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Register experience shows why Levi's was right to scrap online sales

One leg shorter than other

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Mass customisation. Isn't that something the Internet is supposed to be good at? Not if you're Levi Strauss, the jeans manufacturer, which is scrapping online sales.

Levi was an exponent of mass customisation - you could order made to your measure jeans from the Web site. Sounds good in theory, but in practice, the execution left a hell of a lot to be desired, judging from the experience of Register hack Mike Magee.

Two years ago, he bought a pair of made to measure Levi denims through an online kiosk in a Levi's store in London. The jeans arrived with one leg two inches shorter than another... from time to time Magee has a bit of a limp (an old biking injury), but his legs are the same length. Back to the shop, back to the Levi's online kiosk to order a fresh pair of jeans... which turned up, this time with the other leg two inches shorter than the other.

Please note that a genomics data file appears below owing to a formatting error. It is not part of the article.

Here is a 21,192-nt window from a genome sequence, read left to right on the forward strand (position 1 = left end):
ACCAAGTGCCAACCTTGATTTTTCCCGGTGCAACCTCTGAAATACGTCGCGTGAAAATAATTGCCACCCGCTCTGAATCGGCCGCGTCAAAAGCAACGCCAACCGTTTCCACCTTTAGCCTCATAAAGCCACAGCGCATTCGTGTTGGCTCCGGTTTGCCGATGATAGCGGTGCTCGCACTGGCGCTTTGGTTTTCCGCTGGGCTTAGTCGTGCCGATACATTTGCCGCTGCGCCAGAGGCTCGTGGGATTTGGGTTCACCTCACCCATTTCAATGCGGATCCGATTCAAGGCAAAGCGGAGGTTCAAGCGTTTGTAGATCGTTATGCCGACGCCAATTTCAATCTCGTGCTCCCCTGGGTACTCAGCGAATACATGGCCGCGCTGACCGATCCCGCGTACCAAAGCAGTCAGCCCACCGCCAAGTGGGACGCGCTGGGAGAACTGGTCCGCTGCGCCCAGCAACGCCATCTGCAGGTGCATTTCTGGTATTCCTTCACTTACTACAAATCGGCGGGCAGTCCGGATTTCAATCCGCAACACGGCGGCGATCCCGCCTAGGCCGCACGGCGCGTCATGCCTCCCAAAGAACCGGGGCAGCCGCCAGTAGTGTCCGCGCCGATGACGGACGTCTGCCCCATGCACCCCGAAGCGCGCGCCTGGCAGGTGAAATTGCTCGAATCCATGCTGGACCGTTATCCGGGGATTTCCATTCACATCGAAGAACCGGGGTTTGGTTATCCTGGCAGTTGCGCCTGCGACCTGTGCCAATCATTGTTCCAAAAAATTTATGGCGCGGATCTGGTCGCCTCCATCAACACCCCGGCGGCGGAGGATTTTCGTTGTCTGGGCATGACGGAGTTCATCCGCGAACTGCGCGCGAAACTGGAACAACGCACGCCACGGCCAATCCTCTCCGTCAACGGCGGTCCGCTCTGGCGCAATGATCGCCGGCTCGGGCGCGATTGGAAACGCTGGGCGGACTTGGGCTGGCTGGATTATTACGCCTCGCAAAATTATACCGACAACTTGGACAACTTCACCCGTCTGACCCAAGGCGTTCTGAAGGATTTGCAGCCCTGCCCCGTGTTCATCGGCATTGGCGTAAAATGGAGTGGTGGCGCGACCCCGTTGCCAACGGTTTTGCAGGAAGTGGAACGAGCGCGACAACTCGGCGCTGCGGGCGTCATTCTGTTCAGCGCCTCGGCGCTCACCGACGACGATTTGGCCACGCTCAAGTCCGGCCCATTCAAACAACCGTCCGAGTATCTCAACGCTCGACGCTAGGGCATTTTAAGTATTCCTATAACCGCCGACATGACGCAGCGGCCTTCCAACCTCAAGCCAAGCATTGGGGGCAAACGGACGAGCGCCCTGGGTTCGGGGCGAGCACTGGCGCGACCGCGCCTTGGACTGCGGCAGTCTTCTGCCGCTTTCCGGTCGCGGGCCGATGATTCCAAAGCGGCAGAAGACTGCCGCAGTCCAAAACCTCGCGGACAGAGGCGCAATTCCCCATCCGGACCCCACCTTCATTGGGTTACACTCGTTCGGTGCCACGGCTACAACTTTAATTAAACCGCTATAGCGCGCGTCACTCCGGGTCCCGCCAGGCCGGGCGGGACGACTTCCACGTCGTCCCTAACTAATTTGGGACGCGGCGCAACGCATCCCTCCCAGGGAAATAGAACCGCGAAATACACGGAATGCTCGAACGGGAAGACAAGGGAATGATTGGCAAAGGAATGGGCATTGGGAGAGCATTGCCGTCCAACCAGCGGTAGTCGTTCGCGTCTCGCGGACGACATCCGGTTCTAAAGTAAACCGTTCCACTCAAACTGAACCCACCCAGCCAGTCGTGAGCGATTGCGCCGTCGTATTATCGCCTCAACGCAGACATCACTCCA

Magee doesn't buy clothes online any more.

Levi Strauss is scrapping its own online sales for budgetary reasons - "It is very costly to run a truly world-class e-commerce business," A Levi spokesman said in the FT.

Levi's reckons the e-business is unaffordable, which is rich, coming from one of the world's biggest companies. Maybe it should go back to making jeans in Burma. This would save a penny or two.

From next month Levi's will start selling jeans and Dockers chinos through the Web sites of US department stores JC Penney and Macy's. Does that mean that other Web sites are not supposed to sell Levi's jeans?

Levi Strauss appears to be a victim of its own history. Offline, Levi's operates a restrictive distribution policy, a handy tactic for keeping prices high and retailers in check. This is the antithesis of Web retailing, which is characterised by open distribution and keen pricing, two concepts that appear foreign to Levi Strauss. ®

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